Comparing Movement Prayer and Empatharian

Many traditions combine prayer with movement. For Catholics, there’s “Prayer Motion”, increasingly used in Catholic schools and with elderly populations in nursing homes. For Muslims, there’s the Salah, the same specific prayers with movements, alignment and a prayer rug, done 5 times a day. For Tibetan Buddhists, and others, the practice of different “Mudras” align the spirit and are used help specific meditations to achieve specific states of higher consciousness. In the Sufi tradition of the middle eastern Muslim sect Whirling Dervishes did an ecstatic dance of whirling to achieve advanced states.

Prayer Motion uses biblical quotes, or religious hymns, which are sung and moved. Research has shown that it is effective in exciting more religious feelings in the participants, helping their stress levels, and with the children, improving concentration and focus on the rest of the school day.

In Muslim prayer, the same specific words/prayers, postures and movements are done, 5 times a day, with great physical and mental benefit to the congregant, according to research. The repetition of the prayer movements 5 times throughout the day helps provide a healthy break, improving the quality of life as well as the quality of work, quite often. Breaks during the day have been separately researched to provide benefit, but the prayer combined with repetition throughout the day gives a mental upliftment that is beneficial.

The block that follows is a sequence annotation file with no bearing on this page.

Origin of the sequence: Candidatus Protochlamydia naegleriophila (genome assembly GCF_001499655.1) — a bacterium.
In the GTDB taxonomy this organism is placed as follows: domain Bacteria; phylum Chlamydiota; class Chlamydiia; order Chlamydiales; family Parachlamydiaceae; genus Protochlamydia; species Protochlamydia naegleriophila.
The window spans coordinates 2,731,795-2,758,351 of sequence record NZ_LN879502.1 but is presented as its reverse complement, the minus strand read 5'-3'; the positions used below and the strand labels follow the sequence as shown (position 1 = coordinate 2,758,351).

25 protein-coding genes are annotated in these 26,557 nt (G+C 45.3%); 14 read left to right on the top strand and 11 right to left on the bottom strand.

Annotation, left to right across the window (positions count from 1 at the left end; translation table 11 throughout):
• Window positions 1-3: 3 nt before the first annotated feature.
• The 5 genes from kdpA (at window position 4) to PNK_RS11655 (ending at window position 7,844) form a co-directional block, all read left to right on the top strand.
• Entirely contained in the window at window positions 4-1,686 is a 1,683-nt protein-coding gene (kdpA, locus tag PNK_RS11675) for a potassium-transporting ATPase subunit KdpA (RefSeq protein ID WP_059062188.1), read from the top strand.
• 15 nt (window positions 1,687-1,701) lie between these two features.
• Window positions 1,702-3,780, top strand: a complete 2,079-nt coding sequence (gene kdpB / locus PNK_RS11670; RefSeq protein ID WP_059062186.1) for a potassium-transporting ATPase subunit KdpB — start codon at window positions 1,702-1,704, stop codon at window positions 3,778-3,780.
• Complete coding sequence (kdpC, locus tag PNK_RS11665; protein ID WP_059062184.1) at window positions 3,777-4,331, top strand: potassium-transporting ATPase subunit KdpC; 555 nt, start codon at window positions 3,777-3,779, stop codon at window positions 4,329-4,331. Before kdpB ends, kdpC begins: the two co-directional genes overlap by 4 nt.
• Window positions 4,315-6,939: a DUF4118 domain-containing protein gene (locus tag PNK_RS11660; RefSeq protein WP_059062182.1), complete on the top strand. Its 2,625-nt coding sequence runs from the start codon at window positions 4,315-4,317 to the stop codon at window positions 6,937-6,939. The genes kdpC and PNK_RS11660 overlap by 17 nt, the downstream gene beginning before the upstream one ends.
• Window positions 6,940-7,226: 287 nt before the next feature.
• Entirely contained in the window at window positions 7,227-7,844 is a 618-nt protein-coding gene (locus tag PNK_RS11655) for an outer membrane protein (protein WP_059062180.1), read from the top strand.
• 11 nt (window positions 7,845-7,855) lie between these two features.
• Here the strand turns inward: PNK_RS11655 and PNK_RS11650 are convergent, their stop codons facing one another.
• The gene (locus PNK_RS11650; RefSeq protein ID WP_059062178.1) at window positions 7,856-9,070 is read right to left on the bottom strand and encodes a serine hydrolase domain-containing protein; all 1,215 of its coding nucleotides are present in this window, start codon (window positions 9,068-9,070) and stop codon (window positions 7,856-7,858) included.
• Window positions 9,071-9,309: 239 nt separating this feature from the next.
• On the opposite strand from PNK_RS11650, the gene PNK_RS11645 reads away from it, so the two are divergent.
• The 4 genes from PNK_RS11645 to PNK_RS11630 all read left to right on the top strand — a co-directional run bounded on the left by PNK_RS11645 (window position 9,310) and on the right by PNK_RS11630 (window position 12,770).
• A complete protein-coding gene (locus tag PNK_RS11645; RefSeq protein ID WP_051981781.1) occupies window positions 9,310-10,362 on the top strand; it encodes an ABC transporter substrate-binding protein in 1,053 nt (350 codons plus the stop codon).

For “Mudra” practice, specific finger positions and postures are taken for a period of time while doing sitting meditation, so it’s not really a moving practice. It has anecdotal evidence of improving focus and concentration while meditating, and achieving advanced meditation states. Meditation has effect for the whole day, lowering stress, improving health outcomes, and helping participants be less reactive to their work/family stresses.

Movement prayer involves 3 components always: The words, the movements, and the mental focus, which is similar to Empatharian. Where movement prayer differs is perhaps in the intention towards a specific God or a specific state of mind. Empatharian uses words as a spiritual practice to attune to the specific words, and the intention of the words, but the religious specificity is not there. Empatharian is an embodiment process, where practitioners embody the meaning of the movements specifically.

Empatharian starts practitioners on “The Empath Stretch” which is a series of 12 movements, done 6 times addressing physical, mental, emotional, spiritual, social and creative aspects in each repetition. Rather than a prayer asking for something, the words of the empath stretch are an affirmation:


After a period of 3-4 months of regular practice, when the practitioner embodies this practice, they will begin to do other practices which involve group discussion, creating movement demonstrations of other wisdom words, learning a larger vocabulary of movements, so Empatharian becomes a communication and a conversation as people do back and forth conversation.

If prayer in its most basic form is just simply a thought going out, Empatharian can be considered prayer in that way. However, as Wikipedia defines prayer: “Prayer is an invocation or act that seeks to activate a rapport with an object of worship through deliberate communication. In the narrow sense, the term refers to an act of supplication or intercession directed towards a deity (a god), or a deified ancestor.” Empatharian is not religious in that way, so is not defined as prayer.

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